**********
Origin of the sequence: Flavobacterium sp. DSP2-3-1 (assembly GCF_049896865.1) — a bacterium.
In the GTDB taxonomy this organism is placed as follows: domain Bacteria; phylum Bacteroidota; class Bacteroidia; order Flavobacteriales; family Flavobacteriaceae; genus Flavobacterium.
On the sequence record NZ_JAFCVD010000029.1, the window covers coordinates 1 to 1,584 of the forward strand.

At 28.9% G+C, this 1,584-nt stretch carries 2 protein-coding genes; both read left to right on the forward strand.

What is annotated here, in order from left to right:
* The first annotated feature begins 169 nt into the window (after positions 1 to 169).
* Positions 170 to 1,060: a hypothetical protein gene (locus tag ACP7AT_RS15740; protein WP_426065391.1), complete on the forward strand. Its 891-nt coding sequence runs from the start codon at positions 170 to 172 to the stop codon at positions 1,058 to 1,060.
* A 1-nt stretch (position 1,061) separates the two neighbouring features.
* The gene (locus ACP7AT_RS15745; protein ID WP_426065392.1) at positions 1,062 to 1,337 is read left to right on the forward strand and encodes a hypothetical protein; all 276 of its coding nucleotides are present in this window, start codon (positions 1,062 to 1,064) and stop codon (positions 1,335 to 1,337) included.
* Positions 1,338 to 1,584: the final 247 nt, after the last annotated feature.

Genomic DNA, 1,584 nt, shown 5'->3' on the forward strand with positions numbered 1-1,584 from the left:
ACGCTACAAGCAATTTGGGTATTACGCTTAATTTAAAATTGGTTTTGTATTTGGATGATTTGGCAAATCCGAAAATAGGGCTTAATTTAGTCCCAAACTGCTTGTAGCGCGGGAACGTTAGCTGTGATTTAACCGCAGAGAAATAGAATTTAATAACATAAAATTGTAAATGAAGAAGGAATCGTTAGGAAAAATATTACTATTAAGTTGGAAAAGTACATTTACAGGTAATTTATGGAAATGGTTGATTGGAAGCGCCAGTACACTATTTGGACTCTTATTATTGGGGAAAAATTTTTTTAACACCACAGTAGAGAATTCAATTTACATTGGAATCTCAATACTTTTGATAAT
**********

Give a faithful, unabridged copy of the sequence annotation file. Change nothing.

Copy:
Origin of the sequence: Flavobacterium sp. DSP2-3-1 (assembly GCF_049896865.1) — a bacterium.
In the GTDB taxonomy this organism is placed as follows: domain Bacteria; phylum Bacteroidota; class Bacteroidia; order Flavobacteriales; family Flavobacteriaceae; genus Flavobacterium.
On the sequence record NZ_JAFCVD010000029.1, the window covers coordinates 1 to 1,584 of the forward strand.

At 28.9% G+C, this 1,584-nt stretch carries 2 protein-coding genes; both read left to right on the forward strand.

What is annotated here, in order from left to right:
* The first annotated feature begins 169 nt into the window (after positions 1 to 169).
* Positions 170 to 1,060: a hypothetical protein gene (locus tag ACP7AT_RS15740; protein WP_426065391.1), complete on the forward strand. Its 891-nt coding sequence runs from the start codon at positions 170 to 172 to the stop codon at positions 1,058 to 1,060.
* A 1-nt stretch (position 1,061) separates the two neighbouring features.
* The gene (locus ACP7AT_RS15745; protein ID WP_426065392.1) at positions 1,062 to 1,337 is read left to right on the forward strand and encodes a hypothetical protein; all 276 of its coding nucleotides are present in this window, start codon (positions 1,062 to 1,064) and stop codon (positions 1,335 to 1,337) included.
* Positions 1,338 to 1,584: the final 247 nt, after the last annotated feature.

Genomic DNA, 1,584 nt, shown 5'->3' on the forward strand with positions numbered 1-1,584 from the left:
ACGCTACAAGCAATTTGGGTATTACGCTTAATTTAAAATTGGTTTTGTATTTGGATGATTTGGCAAATCCGAAAATAGGGCTTAATTTAGTCCCAAACTGCTTGTAGCGCGGGAACGTTAGCTGTGATTTAACCGCAGAGAAATAGAATTTAATAACATAAAATTGTAAATGAAGAAGGAATCGTTAGGAAAAATATTACTATTAAGTTGGAAAAGTACATTTACAGGTAATTTATGGAAATGGTTGATTGGAAGCGCCAGTACACTATTTGGACTCTTATTATTGGGGAAAAATTTTTTTAACACCACAGTAGAGAATTCAATTTACATTGGAATCTCAATACTTTTGATAAT